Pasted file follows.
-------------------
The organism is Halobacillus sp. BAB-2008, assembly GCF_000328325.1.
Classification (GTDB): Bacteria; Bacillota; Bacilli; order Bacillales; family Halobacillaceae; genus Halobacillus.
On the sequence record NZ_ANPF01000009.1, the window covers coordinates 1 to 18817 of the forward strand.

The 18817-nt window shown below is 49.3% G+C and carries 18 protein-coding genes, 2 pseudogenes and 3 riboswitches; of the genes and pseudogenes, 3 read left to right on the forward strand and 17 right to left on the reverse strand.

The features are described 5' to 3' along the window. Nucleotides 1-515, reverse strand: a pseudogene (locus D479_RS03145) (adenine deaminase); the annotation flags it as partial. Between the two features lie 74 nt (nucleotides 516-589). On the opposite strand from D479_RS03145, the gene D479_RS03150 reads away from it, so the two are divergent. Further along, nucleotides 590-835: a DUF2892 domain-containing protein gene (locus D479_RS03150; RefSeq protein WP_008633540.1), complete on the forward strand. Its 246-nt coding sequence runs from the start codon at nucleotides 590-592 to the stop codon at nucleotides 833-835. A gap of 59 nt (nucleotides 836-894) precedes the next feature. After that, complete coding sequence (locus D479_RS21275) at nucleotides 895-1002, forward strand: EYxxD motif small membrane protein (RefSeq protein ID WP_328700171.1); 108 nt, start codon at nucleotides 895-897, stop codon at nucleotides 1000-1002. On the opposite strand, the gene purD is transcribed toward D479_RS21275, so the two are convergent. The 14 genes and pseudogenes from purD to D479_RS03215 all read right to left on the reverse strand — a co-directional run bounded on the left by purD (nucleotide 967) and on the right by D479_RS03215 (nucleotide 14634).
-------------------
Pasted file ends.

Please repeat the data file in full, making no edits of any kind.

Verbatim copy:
The organism is Halobacillus sp. BAB-2008, assembly GCF_000328325.1.
Classification (GTDB): Bacteria; Bacillota; Bacilli; order Bacillales; family Halobacillaceae; genus Halobacillus.
On the sequence record NZ_ANPF01000009.1, the window covers coordinates 1 to 18817 of the forward strand.

The 18817-nt window shown below is 49.3% G+C and carries 18 protein-coding genes, 2 pseudogenes and 3 riboswitches; of the genes and pseudogenes, 3 read left to right on the forward strand and 17 right to left on the reverse strand.

The features are described 5' to 3' along the window. Nucleotides 1-515, reverse strand: a pseudogene (locus D479_RS03145) (adenine deaminase); the annotation flags it as partial. Between the two features lie 74 nt (nucleotides 516-589). On the opposite strand from D479_RS03145, the gene D479_RS03150 reads away from it, so the two are divergent. Further along, nucleotides 590-835: a DUF2892 domain-containing protein gene (locus D479_RS03150; RefSeq protein WP_008633540.1), complete on the forward strand. Its 246-nt coding sequence runs from the start codon at nucleotides 590-592 to the stop codon at nucleotides 833-835. A gap of 59 nt (nucleotides 836-894) precedes the next feature. After that, complete coding sequence (locus D479_RS21275) at nucleotides 895-1002, forward strand: EYxxD motif small membrane protein (RefSeq protein ID WP_328700171.1); 108 nt, start codon at nucleotides 895-897, stop codon at nucleotides 1000-1002. On the opposite strand, the gene purD is transcribed toward D479_RS21275, so the two are convergent. The 14 genes and pseudogenes from purD to D479_RS03215 all read right to left on the reverse strand — a co-directional run bounded on the left by purD (nucleotide 967) and on the right by D479_RS03215 (nucleotide 14634).